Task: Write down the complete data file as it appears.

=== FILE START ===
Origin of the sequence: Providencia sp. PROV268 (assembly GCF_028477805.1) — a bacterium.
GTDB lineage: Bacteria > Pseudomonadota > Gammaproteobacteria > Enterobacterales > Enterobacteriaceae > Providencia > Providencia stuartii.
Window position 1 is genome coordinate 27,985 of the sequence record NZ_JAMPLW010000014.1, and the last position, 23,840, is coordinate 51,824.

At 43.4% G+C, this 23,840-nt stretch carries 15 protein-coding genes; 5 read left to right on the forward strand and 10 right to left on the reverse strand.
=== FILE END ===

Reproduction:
Origin of the sequence: Providencia sp. PROV268 (assembly GCF_028477805.1) — a bacterium.
GTDB lineage: Bacteria > Pseudomonadota > Gammaproteobacteria > Enterobacterales > Enterobacteriaceae > Providencia > Providencia stuartii.
Window position 1 is genome coordinate 27,985 of the sequence record NZ_JAMPLW010000014.1, and the last position, 23,840, is coordinate 51,824.

At 43.4% G+C, this 23,840-nt stretch carries 15 protein-coding genes; 5 read left to right on the forward strand and 10 right to left on the reverse strand.